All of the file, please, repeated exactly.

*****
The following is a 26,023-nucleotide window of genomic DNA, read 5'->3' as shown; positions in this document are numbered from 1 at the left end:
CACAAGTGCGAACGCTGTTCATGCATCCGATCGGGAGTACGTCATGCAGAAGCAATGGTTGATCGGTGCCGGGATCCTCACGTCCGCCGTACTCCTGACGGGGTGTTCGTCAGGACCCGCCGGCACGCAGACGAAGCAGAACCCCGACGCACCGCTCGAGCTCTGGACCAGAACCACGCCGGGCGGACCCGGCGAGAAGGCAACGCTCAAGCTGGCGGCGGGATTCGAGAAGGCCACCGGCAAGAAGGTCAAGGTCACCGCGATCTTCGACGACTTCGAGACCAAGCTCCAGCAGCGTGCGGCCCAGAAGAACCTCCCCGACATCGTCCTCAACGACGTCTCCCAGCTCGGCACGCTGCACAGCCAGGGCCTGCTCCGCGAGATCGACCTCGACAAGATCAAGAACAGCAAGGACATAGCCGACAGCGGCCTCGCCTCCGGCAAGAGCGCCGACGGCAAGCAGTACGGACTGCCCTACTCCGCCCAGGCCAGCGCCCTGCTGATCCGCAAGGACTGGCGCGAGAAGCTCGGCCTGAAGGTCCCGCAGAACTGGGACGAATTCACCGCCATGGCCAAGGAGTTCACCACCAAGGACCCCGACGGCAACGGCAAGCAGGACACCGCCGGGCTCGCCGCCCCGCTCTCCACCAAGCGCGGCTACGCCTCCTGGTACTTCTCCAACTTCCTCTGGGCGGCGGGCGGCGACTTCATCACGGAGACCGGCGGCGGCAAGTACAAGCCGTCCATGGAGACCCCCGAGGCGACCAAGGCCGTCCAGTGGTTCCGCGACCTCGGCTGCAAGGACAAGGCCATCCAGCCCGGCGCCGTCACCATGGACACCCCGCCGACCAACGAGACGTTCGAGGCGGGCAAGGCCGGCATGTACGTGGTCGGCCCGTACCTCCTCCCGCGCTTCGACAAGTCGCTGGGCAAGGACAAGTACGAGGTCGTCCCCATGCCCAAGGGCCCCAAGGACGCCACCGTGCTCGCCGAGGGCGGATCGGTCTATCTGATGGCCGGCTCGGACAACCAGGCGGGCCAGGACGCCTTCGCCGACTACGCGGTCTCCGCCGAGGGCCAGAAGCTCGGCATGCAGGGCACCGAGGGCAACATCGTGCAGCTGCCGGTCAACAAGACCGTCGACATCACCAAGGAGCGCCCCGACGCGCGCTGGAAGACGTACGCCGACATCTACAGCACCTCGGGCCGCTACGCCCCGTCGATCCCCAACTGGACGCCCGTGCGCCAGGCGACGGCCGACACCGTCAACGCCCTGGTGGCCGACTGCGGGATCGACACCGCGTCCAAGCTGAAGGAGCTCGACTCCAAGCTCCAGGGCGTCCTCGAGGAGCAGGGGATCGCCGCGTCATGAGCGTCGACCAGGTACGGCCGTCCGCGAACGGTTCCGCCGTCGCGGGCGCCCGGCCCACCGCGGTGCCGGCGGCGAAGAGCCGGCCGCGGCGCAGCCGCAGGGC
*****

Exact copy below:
The following is a 26,023-nucleotide window of genomic DNA, read 5'->3' as shown; positions in this document are numbered from 1 at the left end:
CACAAGTGCGAACGCTGTTCATGCATCCGATCGGGAGTACGTCATGCAGAAGCAATGGTTGATCGGTGCCGGGATCCTCACGTCCGCCGTACTCCTGACGGGGTGTTCGTCAGGACCCGCCGGCACGCAGACGAAGCAGAACCCCGACGCACCGCTCGAGCTCTGGACCAGAACCACGCCGGGCGGACCCGGCGAGAAGGCAACGCTCAAGCTGGCGGCGGGATTCGAGAAGGCCACCGGCAAGAAGGTCAAGGTCACCGCGATCTTCGACGACTTCGAGACCAAGCTCCAGCAGCGTGCGGCCCAGAAGAACCTCCCCGACATCGTCCTCAACGACGTCTCCCAGCTCGGCACGCTGCACAGCCAGGGCCTGCTCCGCGAGATCGACCTCGACAAGATCAAGAACAGCAAGGACATAGCCGACAGCGGCCTCGCCTCCGGCAAGAGCGCCGACGGCAAGCAGTACGGACTGCCCTACTCCGCCCAGGCCAGCGCCCTGCTGATCCGCAAGGACTGGCGCGAGAAGCTCGGCCTGAAGGTCCCGCAGAACTGGGACGAATTCACCGCCATGGCCAAGGAGTTCACCACCAAGGACCCCGACGGCAACGGCAAGCAGGACACCGCCGGGCTCGCCGCCCCGCTCTCCACCAAGCGCGGCTACGCCTCCTGGTACTTCTCCAACTTCCTCTGGGCGGCGGGCGGCGACTTCATCACGGAGACCGGCGGCGGCAAGTACAAGCCGTCCATGGAGACCCCCGAGGCGACCAAGGCCGTCCAGTGGTTCCGCGACCTCGGCTGCAAGGACAAGGCCATCCAGCCCGGCGCCGTCACCATGGACACCCCGCCGACCAACGAGACGTTCGAGGCGGGCAAGGCCGGCATGTACGTGGTCGGCCCGTACCTCCTCCCGCGCTTCGACAAGTCGCTGGGCAAGGACAAGTACGAGGTCGTCCCCATGCCCAAGGGCCCCAAGGACGCCACCGTGCTCGCCGAGGGCGGATCGGTCTATCTGATGGCCGGCTCGGACAACCAGGCGGGCCAGGACGCCTTCGCCGACTACGCGGTCTCCGCCGAGGGCCAGAAGCTCGGCATGCAGGGCACCGAGGGCAACATCGTGCAGCTGCCGGTCAACAAGACCGTCGACATCACCAAGGAGCGCCCCGACGCGCGCTGGAAGACGTACGCCGACATCTACAGCACCTCGGGCCGCTACGCCCCGTCGATCCCCAACTGGACGCCCGTGCGCCAGGCGACGGCCGACACCGTCAACGCCCTGGTGGCCGACTGCGGGATCGACACCGCGTCCAAGCTGAAGGAGCTCGACTCCAAGCTCCAGGGCGTCCTCGAGGAGCAGGGGATCGCCGCGTCATGAGCGTCGACCAGGTACGGCCGTCCGCGAACGGTTCCGCCGTCGCGGGCGCCCGGCCCACCGCGGTGCCGGCGGCGAAGAGCCGGCCGCGGCGCAGCCGCAGGGC